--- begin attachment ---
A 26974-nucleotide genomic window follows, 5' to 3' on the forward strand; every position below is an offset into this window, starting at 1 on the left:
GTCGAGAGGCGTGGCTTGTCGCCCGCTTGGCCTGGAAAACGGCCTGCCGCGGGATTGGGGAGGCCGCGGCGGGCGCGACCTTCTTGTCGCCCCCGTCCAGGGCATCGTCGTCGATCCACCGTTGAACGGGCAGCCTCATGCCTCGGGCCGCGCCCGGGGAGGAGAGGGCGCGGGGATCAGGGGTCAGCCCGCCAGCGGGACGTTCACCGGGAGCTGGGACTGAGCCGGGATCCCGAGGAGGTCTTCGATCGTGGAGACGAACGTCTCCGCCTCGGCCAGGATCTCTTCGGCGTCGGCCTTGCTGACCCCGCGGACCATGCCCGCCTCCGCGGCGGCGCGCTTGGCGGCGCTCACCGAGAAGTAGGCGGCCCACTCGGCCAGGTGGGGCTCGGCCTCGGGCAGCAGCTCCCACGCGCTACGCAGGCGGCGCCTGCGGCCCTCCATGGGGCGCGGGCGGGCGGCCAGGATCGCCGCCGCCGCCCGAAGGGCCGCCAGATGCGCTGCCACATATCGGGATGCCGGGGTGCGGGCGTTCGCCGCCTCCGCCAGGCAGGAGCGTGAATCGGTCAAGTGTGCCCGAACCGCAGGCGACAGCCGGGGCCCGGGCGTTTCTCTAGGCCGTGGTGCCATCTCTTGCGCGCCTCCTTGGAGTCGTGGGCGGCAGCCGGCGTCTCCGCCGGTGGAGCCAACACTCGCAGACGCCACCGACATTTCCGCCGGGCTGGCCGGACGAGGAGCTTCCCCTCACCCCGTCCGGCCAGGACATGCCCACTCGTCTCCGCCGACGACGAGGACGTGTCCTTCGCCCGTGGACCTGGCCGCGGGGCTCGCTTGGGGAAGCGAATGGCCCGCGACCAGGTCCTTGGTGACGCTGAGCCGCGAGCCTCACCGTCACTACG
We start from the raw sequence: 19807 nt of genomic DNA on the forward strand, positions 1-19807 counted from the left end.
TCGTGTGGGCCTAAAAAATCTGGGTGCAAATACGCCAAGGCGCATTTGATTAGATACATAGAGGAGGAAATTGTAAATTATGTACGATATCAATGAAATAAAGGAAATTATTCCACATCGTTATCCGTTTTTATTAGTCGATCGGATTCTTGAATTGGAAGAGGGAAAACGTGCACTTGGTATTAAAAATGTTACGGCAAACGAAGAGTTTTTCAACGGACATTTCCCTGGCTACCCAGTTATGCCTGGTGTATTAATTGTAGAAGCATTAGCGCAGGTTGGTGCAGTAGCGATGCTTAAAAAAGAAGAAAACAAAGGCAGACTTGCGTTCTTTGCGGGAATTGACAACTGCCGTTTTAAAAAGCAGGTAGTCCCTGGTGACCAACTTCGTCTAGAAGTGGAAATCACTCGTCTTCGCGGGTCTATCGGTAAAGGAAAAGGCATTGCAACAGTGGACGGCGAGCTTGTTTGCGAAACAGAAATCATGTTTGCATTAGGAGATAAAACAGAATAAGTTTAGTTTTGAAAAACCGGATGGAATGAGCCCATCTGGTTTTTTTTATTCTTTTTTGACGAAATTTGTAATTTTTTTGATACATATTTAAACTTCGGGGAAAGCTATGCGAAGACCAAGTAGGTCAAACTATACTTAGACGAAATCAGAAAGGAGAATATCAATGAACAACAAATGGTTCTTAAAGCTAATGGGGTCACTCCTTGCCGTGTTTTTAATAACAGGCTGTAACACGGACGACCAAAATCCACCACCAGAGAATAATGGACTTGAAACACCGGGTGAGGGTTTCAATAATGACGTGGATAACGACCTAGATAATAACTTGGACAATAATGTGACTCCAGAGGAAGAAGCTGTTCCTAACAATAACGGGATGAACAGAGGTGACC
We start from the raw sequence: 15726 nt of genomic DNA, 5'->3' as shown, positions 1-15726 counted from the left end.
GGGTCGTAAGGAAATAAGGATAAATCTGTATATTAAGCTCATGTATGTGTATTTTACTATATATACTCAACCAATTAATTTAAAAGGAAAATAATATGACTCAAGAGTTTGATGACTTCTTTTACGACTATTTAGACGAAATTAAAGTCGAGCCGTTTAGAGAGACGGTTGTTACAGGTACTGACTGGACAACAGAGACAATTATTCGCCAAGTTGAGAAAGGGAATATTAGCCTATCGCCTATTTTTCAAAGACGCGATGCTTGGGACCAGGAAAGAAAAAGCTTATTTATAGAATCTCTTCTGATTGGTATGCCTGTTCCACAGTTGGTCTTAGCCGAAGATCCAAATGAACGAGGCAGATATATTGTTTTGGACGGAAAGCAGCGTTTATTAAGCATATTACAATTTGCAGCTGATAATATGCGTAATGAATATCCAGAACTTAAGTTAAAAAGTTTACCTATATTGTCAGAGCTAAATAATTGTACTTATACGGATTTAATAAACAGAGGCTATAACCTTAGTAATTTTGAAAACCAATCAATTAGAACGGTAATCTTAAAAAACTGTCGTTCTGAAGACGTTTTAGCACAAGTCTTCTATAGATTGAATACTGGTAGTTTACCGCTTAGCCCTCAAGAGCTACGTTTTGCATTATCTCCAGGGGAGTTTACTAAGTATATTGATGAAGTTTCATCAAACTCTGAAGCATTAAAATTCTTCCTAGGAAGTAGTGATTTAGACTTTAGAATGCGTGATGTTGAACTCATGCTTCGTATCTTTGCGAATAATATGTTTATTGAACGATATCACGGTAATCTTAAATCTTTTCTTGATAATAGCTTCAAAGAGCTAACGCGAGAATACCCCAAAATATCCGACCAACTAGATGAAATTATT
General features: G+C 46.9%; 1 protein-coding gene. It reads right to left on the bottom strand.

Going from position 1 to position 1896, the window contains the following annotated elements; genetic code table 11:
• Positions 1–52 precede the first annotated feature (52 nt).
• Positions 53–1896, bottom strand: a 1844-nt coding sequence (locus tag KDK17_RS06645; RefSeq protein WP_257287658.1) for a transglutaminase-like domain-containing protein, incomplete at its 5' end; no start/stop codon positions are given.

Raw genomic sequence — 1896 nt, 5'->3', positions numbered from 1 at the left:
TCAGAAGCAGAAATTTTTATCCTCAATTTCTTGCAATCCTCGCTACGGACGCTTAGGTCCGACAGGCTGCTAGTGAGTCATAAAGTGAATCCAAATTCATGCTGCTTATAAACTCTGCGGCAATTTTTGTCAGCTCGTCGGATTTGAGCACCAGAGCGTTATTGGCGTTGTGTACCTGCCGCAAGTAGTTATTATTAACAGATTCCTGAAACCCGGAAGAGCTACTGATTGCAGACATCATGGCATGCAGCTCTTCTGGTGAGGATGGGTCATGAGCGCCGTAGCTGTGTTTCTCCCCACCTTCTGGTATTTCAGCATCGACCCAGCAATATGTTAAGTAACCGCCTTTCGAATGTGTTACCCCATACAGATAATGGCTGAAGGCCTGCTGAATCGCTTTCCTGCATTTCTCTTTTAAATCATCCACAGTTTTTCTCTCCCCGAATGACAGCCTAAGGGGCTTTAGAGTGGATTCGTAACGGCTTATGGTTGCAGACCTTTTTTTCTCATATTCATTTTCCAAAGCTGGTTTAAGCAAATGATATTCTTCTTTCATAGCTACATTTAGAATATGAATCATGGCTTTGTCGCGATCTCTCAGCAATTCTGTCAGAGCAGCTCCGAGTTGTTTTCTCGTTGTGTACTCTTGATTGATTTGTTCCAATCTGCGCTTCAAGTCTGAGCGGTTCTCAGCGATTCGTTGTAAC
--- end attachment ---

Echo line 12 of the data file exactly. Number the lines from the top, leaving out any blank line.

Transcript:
TCAGAAGCAGAAATTTTTATCCTCAATTTCTTGCAATCCTCGCTACGGACGCTTAGGTCCGACAGGCTGCTAGTGAGTCATAAAGTGAATCCAAATTCATGCTGCTTATAAACTCTGCGGCAATTTTTGTCAGCTCGTCGGATTTGAGCACCAGAGCGTTATTGGCGTTGTGTACCTGCCGCAAGTAGTTATTATTAACAGATTCCTGAAACCCGGAAGAGCTACTGATTGCAGACATCATGGCATGCAGCTCTTCTGGTGAGGATGGGTCATGAGCGCCGTAGCTGTGTTTCTCCCCACCTTCTGGTATTTCAGCATCGACCCAGCAATATGTTAAGTAACCGCCTTTCGAATGTGTTACCCCATACAGATAATGGCTGAAGGCCTGCTGAATCGCTTTCCTGCATTTCTCTTTTAAATCATCCACAGTTTTTCTCTCCCCGAATGACAGCCTAAGGGGCTTTAGAGTGGATTCGTAACGGCTTATGGTTGCAGACCTTTTTTTCTCATATTCATTTTCCAAAGCTGGTTTAAGCAAATGATATTCTTCTTTCATAGCTACATTTAGAATATGAATCATGGCTTTGTCGCGATCTCTCAGCAATTCTGTCAGAGCAGCTCCGAGTTGTTTTCTCGTTGTGTACTCTTGATTGATTTGTTCCAATCTGCGCTTCAAGTCTGAGCGGTTCTCAGCGATTCGTTGTAAC